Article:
I Begin to Arrive

At some point along the way I discovered a yoga app that I have come to love (Down Dog, if you're interested). Aside from all of the obvious benefits of yoga, my favorite part of the whole practice every time is when the instructor reminds me to "start to begin to arrive" as I am sinking my often aching, over-wound body into Child's Pose. That reminder helps me to let go more deeply, allows me to relax into a stretch that always feels like a divine act of surrender.

I didn't consciously connect my New Year's Day visit to Antelope Island with that phrase, but looking back, it is clear to me that I approached the new year in this way. Salt Lake City was smack in the middle of an inversion and a light snowfall, so the mountains around the city were hidden behind drapes of blank whiteness. As I drove toward the island it became clear that I wouldn't be seeing much of the Great Salt Lake. It was like driving through a white, silent cloud.

I crossed the causeway to the island, passing hundreds of water fowl floating in the open water near shore. Bison roamed freely near the road as I turned left toward the Fielding Garr Ranch, a former cattle and sheep ranch on the island. The property now serves as a museum featuring a well-preserved adobe ranch house, blacksmith shop, spring house, and bunk house. There are barns in various states of disrepair and farm equipment on display.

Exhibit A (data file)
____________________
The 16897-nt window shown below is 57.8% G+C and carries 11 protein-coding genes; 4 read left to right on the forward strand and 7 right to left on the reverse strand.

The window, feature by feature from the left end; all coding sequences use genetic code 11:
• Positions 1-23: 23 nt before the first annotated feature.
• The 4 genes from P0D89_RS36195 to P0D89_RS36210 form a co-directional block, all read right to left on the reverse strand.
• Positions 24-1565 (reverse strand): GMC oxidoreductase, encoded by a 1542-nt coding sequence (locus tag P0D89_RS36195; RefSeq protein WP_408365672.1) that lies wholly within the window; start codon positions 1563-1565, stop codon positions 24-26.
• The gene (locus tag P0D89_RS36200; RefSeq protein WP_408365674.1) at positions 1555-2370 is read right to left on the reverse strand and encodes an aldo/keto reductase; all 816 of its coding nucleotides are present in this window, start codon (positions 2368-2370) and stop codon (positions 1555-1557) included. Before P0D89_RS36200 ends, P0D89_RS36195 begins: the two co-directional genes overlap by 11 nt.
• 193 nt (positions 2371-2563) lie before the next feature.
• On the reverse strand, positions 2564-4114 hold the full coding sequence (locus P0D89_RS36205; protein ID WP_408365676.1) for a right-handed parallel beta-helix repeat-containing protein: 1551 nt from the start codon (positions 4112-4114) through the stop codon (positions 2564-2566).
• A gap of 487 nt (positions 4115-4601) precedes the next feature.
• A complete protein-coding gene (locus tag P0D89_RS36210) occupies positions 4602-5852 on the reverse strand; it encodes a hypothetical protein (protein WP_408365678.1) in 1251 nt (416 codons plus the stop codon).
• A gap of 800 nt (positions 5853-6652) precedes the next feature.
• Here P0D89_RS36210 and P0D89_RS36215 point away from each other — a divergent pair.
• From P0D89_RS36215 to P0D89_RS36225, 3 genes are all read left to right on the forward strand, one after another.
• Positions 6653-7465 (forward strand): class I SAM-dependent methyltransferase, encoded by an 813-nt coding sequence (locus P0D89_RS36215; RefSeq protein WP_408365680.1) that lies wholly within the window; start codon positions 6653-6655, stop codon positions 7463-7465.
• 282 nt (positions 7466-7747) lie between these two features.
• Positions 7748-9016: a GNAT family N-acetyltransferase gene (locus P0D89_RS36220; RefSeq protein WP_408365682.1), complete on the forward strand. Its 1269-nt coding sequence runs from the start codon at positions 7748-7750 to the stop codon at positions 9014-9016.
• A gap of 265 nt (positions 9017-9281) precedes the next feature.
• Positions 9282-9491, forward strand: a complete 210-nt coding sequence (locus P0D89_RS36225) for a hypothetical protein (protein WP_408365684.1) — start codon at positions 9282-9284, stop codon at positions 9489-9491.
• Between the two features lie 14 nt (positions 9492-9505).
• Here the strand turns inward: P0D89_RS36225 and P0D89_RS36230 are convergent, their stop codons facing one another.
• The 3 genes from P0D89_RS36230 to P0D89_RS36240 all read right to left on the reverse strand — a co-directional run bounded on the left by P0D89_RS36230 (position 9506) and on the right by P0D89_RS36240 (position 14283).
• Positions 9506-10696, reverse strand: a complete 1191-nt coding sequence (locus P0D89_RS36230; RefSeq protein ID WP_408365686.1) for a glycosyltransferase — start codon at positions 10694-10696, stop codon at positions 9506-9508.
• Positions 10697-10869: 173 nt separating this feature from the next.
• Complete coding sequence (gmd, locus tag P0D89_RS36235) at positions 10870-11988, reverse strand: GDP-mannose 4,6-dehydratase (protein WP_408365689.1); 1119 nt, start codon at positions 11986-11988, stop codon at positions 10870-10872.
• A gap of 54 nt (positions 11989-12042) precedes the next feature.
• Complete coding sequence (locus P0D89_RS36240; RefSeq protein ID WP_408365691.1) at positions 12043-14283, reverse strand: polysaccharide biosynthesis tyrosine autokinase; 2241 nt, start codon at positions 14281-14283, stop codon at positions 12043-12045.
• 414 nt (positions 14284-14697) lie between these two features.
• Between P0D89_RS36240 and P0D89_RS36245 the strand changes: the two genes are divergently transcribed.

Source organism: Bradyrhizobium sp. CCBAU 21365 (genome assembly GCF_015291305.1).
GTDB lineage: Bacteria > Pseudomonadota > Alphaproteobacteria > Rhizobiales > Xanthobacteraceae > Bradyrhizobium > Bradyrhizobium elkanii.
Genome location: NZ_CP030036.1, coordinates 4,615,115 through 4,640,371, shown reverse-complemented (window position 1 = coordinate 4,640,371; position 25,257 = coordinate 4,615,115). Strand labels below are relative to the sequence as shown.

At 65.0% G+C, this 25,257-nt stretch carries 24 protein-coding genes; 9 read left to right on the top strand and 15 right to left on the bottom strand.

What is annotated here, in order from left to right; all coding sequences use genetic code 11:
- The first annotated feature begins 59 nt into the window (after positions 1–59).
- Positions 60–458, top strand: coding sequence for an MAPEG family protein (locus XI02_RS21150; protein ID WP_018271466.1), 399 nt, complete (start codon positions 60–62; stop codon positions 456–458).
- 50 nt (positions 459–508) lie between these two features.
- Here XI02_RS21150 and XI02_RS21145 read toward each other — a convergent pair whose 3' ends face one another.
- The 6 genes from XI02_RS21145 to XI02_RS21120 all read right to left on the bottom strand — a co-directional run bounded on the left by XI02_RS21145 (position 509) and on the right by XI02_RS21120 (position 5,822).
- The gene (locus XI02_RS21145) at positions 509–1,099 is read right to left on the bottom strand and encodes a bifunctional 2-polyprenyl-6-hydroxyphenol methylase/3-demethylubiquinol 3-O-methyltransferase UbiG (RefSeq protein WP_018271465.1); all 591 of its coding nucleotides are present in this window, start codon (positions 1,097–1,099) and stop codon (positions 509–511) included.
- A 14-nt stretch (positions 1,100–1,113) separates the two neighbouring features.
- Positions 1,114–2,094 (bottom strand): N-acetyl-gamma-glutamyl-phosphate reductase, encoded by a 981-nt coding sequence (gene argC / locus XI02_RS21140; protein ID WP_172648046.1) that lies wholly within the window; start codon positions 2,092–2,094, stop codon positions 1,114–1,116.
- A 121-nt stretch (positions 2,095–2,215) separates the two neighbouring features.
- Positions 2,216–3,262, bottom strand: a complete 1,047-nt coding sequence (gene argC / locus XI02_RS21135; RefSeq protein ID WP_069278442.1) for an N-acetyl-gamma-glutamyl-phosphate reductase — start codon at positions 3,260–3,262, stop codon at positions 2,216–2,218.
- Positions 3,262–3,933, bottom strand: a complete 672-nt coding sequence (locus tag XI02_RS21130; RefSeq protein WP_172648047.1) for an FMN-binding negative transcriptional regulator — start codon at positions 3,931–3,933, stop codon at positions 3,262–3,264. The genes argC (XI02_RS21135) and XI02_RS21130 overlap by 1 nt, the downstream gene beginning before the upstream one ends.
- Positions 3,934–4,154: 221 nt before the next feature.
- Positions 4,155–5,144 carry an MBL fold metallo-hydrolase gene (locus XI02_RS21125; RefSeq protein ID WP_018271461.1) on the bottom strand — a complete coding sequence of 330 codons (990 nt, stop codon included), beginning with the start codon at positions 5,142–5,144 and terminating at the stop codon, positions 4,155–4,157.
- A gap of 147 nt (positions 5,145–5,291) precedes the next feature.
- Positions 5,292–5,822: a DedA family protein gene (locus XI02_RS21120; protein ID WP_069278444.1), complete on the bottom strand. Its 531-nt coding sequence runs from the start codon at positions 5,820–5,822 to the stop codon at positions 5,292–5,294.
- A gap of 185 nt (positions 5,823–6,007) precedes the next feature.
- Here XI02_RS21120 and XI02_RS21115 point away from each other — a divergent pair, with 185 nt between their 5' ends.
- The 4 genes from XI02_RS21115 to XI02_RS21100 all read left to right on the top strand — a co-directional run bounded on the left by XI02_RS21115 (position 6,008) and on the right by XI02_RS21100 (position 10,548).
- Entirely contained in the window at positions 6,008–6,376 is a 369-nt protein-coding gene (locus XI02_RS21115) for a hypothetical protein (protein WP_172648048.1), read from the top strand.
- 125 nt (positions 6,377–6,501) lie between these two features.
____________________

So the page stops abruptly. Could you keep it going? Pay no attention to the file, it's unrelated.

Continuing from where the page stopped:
As I drove through the vast, white expanse, my mind was wiped clean. It was crisp and cold - the kind of cold that makes wooden stairs snap under your feet. I breathed the emptiness into myself. I stopped to watch bison lying in a field, huge, stark figures against the snowy ground and fog shrouded lake.

The ranch buildings are unheated, which allowed me to get closer to the way it may have felt to live there in the late 1800s. There was so little in each building that the simplest objects took on a beauty that might otherwise have been missed: a figurine (of course it was a deer), an abandoned hat, a row of bottles, a swaybacked old tractor.

I drove to the other side of the island, climbing high onto a bluff to peer out at more grazing bison and the edge of the lake. There was a cold wind and people in the distance, but I was very much on my own.

As I left the island, I stopped to watch the water birds clustered together against the ice. I breathed in, out, in, out. I had arrived in my new year, clear, clean, empty, ready.